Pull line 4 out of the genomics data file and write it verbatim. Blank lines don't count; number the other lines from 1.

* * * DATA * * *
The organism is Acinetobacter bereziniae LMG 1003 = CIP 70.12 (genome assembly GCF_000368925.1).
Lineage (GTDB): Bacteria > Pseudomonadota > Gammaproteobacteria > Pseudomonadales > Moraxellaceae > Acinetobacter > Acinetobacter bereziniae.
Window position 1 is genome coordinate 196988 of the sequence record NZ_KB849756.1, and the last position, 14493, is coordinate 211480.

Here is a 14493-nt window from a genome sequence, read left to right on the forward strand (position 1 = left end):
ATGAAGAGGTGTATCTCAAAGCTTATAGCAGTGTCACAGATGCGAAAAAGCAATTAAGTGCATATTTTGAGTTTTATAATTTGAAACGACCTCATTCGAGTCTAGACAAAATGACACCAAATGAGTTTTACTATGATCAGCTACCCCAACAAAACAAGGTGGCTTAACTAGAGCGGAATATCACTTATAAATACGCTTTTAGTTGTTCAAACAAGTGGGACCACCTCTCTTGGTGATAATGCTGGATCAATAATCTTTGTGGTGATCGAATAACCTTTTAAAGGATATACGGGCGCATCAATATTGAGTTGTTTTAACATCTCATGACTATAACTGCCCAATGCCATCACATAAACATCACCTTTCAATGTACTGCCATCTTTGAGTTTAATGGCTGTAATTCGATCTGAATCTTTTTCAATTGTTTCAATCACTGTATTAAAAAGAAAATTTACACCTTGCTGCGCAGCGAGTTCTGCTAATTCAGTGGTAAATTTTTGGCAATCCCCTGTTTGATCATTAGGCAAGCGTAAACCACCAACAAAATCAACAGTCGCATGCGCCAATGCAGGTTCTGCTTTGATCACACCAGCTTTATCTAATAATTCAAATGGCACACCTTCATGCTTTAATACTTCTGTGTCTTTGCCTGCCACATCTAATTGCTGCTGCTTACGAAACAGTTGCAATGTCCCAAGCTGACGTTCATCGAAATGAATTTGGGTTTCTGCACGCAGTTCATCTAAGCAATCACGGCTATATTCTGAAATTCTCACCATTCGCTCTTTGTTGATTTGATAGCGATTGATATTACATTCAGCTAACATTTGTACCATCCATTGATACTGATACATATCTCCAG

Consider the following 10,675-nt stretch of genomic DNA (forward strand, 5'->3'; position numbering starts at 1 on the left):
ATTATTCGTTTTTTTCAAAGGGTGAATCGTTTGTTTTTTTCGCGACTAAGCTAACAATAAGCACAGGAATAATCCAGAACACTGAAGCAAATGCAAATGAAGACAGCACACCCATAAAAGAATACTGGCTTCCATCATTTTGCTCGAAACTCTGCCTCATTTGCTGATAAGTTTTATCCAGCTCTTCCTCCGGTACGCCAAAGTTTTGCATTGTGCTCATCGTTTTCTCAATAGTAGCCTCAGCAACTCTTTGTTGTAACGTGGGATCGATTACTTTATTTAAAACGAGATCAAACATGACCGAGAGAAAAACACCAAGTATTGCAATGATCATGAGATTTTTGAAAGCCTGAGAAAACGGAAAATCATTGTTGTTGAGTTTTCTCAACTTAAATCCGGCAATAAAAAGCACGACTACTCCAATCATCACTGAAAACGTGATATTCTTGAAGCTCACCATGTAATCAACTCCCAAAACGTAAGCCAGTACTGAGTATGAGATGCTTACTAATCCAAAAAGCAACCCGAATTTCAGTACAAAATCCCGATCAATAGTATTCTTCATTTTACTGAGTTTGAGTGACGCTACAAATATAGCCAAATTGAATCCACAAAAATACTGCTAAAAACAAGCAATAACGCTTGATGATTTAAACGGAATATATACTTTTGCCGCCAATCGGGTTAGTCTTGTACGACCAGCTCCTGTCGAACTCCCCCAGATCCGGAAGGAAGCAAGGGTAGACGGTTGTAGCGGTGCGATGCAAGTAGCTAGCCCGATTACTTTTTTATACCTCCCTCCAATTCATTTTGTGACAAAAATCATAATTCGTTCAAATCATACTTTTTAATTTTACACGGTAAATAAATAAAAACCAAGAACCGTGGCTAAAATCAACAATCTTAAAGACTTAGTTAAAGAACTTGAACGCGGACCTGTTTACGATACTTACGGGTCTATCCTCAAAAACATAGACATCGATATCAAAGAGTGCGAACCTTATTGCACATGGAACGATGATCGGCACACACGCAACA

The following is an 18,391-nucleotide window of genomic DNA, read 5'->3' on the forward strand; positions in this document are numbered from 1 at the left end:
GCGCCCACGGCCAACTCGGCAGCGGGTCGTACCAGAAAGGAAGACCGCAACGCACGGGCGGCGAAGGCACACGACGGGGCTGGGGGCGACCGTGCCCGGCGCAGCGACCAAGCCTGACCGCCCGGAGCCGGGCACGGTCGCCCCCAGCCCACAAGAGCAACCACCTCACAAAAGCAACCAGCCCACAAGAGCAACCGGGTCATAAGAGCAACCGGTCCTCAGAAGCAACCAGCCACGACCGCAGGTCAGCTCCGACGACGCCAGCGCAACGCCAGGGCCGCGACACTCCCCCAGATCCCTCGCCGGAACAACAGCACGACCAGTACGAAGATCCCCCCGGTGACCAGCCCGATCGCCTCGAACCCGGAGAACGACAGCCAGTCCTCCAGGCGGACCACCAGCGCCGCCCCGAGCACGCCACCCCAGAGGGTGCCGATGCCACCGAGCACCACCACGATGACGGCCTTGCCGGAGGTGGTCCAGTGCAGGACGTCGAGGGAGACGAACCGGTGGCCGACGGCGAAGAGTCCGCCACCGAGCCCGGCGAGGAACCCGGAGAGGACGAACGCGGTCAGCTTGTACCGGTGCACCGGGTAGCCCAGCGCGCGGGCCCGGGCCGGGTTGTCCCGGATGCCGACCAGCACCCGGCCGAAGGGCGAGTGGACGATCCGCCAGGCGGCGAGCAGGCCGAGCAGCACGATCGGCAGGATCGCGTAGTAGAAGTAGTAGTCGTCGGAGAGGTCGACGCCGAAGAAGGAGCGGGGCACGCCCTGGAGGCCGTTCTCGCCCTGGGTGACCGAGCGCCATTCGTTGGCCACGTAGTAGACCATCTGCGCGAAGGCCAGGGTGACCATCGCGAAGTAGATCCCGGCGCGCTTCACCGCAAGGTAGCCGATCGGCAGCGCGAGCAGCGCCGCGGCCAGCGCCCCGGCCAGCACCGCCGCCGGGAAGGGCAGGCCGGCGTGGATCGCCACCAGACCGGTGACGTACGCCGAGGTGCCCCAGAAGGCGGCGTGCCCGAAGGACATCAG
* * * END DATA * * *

Here is a 14493-nt window from a genome sequence, read left to right on the forward strand (position 1 = left end):